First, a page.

A more equitable approach to philanthropy


Alex Wood suggests how proposals for a national system of philanthropically financed bursaries for outstanding students could be made more equitable.

Professor Lindsay Paterson’s paper for the Scottish government, advocating a national system of philanthropically financed bursaries for outstanding students, has hit the Scottish headlines.

His paper concedes that the dilemma is “how to balance rigour and equity”, but has been criticised as reinforcing existing inequalities. Prof Paterson, who rejects needs-based bursaries, states that any “award of money to one student on the basis of measured achievement or potential is explicitly inegalitarian because talents are not equally distributed”.

The concept of inherent “talent” is not itself beyond debate. Carol Dweck’s and Matthew Syed’s work both suggest a combination of attitude and consistent practice are far more crucial.

Prof Paterson suggests that donors would probably want to fund schemes directly, rather than donate to a national bursary fund. Middle-class families will always find ways to outwit those who seek to spread opportunity wider.

Schools, private or public, serving affluent communities would effectively tap into such schemes. The schools serving our most deprived communities would be least well placed to benefit. Existing inequalities would be reinforced and inequality is an issue which Scotland requires to address.

Income inequality in Scotland is stark. The poorest 10 per cent share only two per cent of Scotland’s income. The wealthiest 

10 per cent receive 29 per cent. Income inequality, as measured by the Gini-coefficient, in Scotland (and the UK) is among the worst in Europe, at 34 per cent.

Educational inequality is also stark. More than 10 times (5.9 per cent) as many children from Scotland’s most deprived areas left school without a qualification than from our least deprived areas (0.5 per cent). 

Without abandoning Prof Paterson’s concept of rewards, there are alternative philanthropic models which have been applied in Scotland. A less divisive approach would pilot pre-school initiatives in our most deprived communities, working directly to involve parents of two to five-year-olds in their children’s education, especially in the development of language and social skills and health and wellbeing.

A second target might be in the lower and middle primary classes in the same communities. With a longer school day, a free breakfast programme, smaller classes and the recruitment of the very highest quality teachers, it might be possible to consolidate these social and language skills developed in an enhanced pre-school programme.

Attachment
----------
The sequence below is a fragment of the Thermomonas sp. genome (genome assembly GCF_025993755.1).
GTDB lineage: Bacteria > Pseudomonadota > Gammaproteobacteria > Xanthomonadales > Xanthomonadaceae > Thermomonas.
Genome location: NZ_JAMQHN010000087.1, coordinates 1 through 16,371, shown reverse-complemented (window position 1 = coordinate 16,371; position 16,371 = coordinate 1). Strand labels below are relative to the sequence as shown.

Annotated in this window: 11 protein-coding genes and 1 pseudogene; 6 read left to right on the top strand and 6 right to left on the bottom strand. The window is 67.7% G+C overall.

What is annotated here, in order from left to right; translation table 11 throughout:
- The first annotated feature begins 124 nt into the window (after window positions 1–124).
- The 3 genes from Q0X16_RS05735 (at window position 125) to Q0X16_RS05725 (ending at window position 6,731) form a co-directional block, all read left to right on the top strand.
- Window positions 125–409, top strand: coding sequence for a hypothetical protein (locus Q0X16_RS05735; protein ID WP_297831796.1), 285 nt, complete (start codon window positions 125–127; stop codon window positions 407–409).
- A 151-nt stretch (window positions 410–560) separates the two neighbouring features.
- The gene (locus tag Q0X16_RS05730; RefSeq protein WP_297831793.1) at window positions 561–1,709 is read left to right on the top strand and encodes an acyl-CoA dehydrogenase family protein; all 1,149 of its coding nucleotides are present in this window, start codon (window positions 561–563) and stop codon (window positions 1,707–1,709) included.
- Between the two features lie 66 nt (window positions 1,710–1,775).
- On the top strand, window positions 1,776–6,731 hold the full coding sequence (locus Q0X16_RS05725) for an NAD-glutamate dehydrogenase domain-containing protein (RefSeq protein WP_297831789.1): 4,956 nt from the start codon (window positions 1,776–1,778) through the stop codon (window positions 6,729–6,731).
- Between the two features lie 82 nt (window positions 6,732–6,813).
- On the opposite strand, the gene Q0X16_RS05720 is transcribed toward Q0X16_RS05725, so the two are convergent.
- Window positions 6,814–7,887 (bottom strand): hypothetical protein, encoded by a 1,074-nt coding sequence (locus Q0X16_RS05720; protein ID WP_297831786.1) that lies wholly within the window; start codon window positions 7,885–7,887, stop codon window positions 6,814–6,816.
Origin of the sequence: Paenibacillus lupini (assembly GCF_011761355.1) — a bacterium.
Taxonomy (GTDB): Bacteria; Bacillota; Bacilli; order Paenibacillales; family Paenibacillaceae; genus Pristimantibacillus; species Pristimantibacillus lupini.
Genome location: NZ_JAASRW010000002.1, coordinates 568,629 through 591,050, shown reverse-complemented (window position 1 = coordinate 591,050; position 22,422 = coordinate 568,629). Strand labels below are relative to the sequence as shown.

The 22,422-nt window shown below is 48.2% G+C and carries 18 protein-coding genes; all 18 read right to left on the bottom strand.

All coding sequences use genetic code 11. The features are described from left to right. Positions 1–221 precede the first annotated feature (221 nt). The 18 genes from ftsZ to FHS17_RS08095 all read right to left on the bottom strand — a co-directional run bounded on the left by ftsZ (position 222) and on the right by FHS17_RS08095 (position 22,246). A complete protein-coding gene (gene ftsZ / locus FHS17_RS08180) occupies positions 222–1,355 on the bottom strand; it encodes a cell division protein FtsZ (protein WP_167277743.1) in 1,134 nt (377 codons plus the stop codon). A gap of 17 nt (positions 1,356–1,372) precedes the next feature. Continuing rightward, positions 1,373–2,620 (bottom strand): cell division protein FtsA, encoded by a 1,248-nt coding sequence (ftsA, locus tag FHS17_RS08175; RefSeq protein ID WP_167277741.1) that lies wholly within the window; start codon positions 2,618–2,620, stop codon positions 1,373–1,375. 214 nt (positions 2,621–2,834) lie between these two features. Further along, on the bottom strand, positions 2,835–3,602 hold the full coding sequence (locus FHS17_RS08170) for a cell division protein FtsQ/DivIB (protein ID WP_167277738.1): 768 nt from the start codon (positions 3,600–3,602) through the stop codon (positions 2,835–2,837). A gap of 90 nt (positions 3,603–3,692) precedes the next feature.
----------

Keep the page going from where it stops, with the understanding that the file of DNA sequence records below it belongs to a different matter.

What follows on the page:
Then develop in such schools, at the upper end of primary education, a culture of hard-work, effort and success through additional after-school and summer holiday classes. Target literacy, language, communication skills and broad cultural awareness.

Acknowledge children who attain consistent scholastic achievements (exemplary attendance, excellent behaviour and regularly completed homework) and active participation in such after-school and vacation activities.

Enhance these rewards with a modest financial element for children from the poorest families. Integrate complementary activities, including community service, sport and engagement with the arts. Gradually, increase the targets and the rewards until the end of the secondary stage. 

Such an approach “sifts” and “selects” but it starts at an inclusive level by inviting all students within the given schools to participate. The “sifting” and “selecting” will be done by the young people themselves as they determine whether they can maintain the commitment and meet the challenges.

It avoids removing the advantaged core, the leadership potential, from schools in challenging communities, schools which urgently require their presence.

There is a huge untapped source of excellence, only awaiting recognition and systematic nurturing.  Unleashing that potential is a far preferable option for philanthropists wishing to support educational excellence than one which reinforces existing privileges.

  • Alex Wood has been a teacher for 38 years. He is now an associate with the Scottish Centre for Studies in School Administration at Edinburgh University.


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